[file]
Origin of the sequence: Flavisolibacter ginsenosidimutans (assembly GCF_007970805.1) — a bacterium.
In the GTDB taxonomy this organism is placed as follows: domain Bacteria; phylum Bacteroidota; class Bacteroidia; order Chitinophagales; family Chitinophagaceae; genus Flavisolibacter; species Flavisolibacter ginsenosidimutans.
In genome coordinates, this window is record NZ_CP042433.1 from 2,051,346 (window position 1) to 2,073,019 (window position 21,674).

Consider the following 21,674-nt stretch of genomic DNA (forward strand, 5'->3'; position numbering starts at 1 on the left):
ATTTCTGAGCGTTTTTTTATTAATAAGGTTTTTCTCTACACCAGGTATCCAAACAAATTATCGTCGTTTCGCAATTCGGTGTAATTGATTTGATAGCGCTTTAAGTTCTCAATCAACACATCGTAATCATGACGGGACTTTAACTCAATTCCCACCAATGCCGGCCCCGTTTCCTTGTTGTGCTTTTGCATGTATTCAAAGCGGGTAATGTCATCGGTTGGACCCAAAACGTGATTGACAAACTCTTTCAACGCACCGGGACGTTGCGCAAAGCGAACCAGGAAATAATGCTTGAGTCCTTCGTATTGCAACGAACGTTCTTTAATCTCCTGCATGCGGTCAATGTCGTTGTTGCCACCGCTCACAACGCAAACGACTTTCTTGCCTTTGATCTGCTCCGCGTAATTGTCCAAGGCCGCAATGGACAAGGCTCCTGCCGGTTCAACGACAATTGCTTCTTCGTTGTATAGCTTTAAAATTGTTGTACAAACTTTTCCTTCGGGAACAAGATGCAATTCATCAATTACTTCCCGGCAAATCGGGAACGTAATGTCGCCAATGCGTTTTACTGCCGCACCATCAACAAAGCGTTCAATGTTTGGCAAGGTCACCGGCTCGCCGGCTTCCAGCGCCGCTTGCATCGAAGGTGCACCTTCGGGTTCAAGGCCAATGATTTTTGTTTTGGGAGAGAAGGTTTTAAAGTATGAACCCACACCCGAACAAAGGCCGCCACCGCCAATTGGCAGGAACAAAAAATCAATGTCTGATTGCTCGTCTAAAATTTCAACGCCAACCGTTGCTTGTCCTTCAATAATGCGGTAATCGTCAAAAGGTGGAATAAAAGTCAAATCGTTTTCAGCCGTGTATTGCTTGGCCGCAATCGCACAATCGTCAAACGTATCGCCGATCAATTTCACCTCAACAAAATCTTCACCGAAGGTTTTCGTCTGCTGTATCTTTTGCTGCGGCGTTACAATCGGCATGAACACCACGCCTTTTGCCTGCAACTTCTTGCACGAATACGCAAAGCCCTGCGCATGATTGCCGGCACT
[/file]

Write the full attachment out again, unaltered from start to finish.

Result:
Origin of the sequence: Flavisolibacter ginsenosidimutans (assembly GCF_007970805.1) — a bacterium.
In the GTDB taxonomy this organism is placed as follows: domain Bacteria; phylum Bacteroidota; class Bacteroidia; order Chitinophagales; family Chitinophagaceae; genus Flavisolibacter; species Flavisolibacter ginsenosidimutans.
In genome coordinates, this window is record NZ_CP042433.1 from 2,051,346 (window position 1) to 2,073,019 (window position 21,674).

Consider the following 21,674-nt stretch of genomic DNA (forward strand, 5'->3'; position numbering starts at 1 on the left):
ATTTCTGAGCGTTTTTTTATTAATAAGGTTTTTCTCTACACCAGGTATCCAAACAAATTATCGTCGTTTCGCAATTCGGTGTAATTGATTTGATAGCGCTTTAAGTTCTCAATCAACACATCGTAATCATGACGGGACTTTAACTCAATTCCCACCAATGCCGGCCCCGTTTCCTTGTTGTGCTTTTGCATGTATTCAAAGCGGGTAATGTCATCGGTTGGACCCAAAACGTGATTGACAAACTCTTTCAACGCACCGGGACGTTGCGCAAAGCGAACCAGGAAATAATGCTTGAGTCCTTCGTATTGCAACGAACGTTCTTTAATCTCCTGCATGCGGTCAATGTCGTTGTTGCCACCGCTCACAACGCAAACGACTTTCTTGCCTTTGATCTGCTCCGCGTAATTGTCCAAGGCCGCAATGGACAAGGCTCCTGCCGGTTCAACGACAATTGCTTCTTCGTTGTATAGCTTTAAAATTGTTGTACAAACTTTTCCTTCGGGAACAAGATGCAATTCATCAATTACTTCCCGGCAAATCGGGAACGTAATGTCGCCAATGCGTTTTACTGCCGCACCATCAACAAAGCGTTCAATGTTTGGCAAGGTCACCGGCTCGCCGGCTTCCAGCGCCGCTTGCATCGAAGGTGCACCTTCGGGTTCAAGGCCAATGATTTTTGTTTTGGGAGAGAAGGTTTTAAAGTATGAACCCACACCCGAACAAAGGCCGCCACCGCCAATTGGCAGGAACAAAAAATCAATGTCTGATTGCTCGTCTAAAATTTCAACGCCAACCGTTGCTTGTCCTTCAATAATGCGGTAATCGTCAAAAGGTGGAATAAAAGTCAAATCGTTTTCAGCCGTGTATTGCTTGGCCGCAATCGCACAATCGTCAAACGTATCGCCGATCAATTTCACCTCAACAAAATCTTCACCGAAGGTTTTCGTCTGCTGTATCTTTTGCTGCGGCGTTACAATCGGCATGAACACCACGCCTTTTGCCTGCAACTTCTTGCACGAATACGCAAAGCCCTGCGCATGATTGCCGGCACT